Taillon rewarded Boone’s faith, as he notched his ninth whiff of the night when he jelly-legged Luis Torrens on a 79-mph curveball and induced a foul out for the second out of the inning. On his final pitch, Taillon induced a grounder that featured yet another web gem from Gio Urshela:

The final line for Taillon: seven innings, four hits, one run, one walk, and nine strikeouts on 101 pitches, his longest outing since September 18, 2018. Two of his last three starts have been outstanding. Perhaps a corner has been turned.

A no-doubt three-run dinger off the bat of Rougned Odor in the eighth gave the Yankees a 12-1 cushion as the night approached its end. That marked the most runs the team has scored in a game all year long. #TooManyThreeRunDingers. I love it. And with Urshela’s hit, all nine Yankee starters reached base at least once.

Wandy Peralta came in and pitched an uneventful eighth inning for the Yankees, and Voit continued his huge night with his fifth base hit in the ninth inning. It was the big guy’s first career five-hit game. The big news late in this contest, though, was Aroldis Chapman coming in to pitch the ninth inning after repeated game-destroying implosions in recent appearances.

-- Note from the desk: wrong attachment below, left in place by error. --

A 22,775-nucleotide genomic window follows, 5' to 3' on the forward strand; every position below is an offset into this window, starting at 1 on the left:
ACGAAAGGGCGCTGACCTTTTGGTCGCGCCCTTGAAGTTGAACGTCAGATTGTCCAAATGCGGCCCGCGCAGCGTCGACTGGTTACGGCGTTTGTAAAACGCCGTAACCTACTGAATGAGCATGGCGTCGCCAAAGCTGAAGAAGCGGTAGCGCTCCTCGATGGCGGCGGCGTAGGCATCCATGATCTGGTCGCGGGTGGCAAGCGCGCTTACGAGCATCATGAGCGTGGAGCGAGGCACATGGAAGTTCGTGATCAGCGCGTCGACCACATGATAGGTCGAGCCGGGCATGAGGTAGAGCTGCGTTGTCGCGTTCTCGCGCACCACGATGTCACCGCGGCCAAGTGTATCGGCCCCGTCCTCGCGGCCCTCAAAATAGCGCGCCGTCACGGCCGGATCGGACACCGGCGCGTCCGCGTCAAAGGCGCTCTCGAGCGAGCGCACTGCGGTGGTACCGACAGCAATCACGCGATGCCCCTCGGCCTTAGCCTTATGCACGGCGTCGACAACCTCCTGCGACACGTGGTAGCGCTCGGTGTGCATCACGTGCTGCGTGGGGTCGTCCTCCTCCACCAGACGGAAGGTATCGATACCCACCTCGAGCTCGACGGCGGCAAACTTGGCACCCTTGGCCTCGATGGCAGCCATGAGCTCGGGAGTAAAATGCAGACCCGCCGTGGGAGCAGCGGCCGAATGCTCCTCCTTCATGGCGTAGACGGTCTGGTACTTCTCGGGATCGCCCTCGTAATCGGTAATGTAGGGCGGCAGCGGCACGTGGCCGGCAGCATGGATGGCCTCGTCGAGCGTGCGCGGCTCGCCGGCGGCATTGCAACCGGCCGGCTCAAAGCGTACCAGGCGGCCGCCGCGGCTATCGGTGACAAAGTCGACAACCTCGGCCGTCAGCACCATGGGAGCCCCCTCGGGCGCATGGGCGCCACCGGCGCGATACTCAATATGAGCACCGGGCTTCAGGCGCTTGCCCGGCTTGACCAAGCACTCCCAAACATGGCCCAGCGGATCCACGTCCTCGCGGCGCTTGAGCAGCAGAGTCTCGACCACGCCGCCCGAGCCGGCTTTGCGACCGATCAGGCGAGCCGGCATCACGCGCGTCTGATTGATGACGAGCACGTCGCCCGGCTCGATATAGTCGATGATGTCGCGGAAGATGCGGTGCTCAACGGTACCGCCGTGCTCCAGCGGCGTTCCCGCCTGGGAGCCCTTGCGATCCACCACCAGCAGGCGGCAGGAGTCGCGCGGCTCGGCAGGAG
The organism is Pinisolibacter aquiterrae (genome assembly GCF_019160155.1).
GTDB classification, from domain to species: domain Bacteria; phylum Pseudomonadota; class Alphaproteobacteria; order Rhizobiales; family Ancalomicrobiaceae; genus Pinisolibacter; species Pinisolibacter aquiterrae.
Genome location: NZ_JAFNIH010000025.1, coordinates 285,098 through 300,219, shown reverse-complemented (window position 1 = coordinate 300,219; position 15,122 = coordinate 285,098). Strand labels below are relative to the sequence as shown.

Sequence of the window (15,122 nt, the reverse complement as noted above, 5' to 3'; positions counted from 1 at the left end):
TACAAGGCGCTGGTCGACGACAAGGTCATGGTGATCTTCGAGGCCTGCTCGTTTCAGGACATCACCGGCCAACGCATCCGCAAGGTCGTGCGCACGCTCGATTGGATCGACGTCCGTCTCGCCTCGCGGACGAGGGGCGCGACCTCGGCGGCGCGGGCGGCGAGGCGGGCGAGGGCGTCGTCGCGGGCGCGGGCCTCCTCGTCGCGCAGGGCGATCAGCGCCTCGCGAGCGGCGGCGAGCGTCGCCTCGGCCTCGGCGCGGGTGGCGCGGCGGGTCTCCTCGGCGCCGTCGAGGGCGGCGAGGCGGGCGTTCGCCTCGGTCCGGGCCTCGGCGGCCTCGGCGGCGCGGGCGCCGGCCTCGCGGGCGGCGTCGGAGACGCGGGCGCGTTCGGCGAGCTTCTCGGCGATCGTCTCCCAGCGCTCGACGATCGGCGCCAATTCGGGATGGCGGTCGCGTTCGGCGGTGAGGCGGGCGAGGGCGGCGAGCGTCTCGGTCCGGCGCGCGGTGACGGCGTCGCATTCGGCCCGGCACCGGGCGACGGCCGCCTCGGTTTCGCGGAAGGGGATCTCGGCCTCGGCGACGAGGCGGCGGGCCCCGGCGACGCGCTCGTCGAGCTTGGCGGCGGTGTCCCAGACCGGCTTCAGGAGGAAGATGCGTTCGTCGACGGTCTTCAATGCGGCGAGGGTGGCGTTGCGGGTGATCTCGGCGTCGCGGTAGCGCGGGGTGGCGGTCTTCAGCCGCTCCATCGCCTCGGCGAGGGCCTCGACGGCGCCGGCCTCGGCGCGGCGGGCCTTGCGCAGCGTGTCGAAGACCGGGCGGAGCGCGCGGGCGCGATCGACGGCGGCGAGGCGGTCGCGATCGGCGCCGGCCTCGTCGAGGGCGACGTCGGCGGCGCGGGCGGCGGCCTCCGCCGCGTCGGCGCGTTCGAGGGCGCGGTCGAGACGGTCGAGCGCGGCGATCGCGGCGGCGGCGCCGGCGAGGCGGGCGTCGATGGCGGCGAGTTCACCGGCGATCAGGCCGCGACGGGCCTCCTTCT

Chapman’s velocity was noticeably down tonight, fluctuating between 94 and 99 mph with the heater. After surrendering a leadoff single, the lefty notched a strikeout before walking Torrens. A second strikeout followed, as did a second walk to load the bases with two outs. Finally, Chapman finished it with a 98-mph fastball upstairs. It was a scoreless inning, but by no means is the closer “fixed,” though.

The Yankees needed this game. Taillon looked superb, and the bats were bopping — a great way to start the road trip. Here’s hoping they can keep the momentum tomorrow night in game two of this visit to the Pacific Northwest. Domingo Germán will face the Mariners’ lone All-Star, Yusei Kikuchi, in another late matchup beginning at 10:10pm ET.

Box Score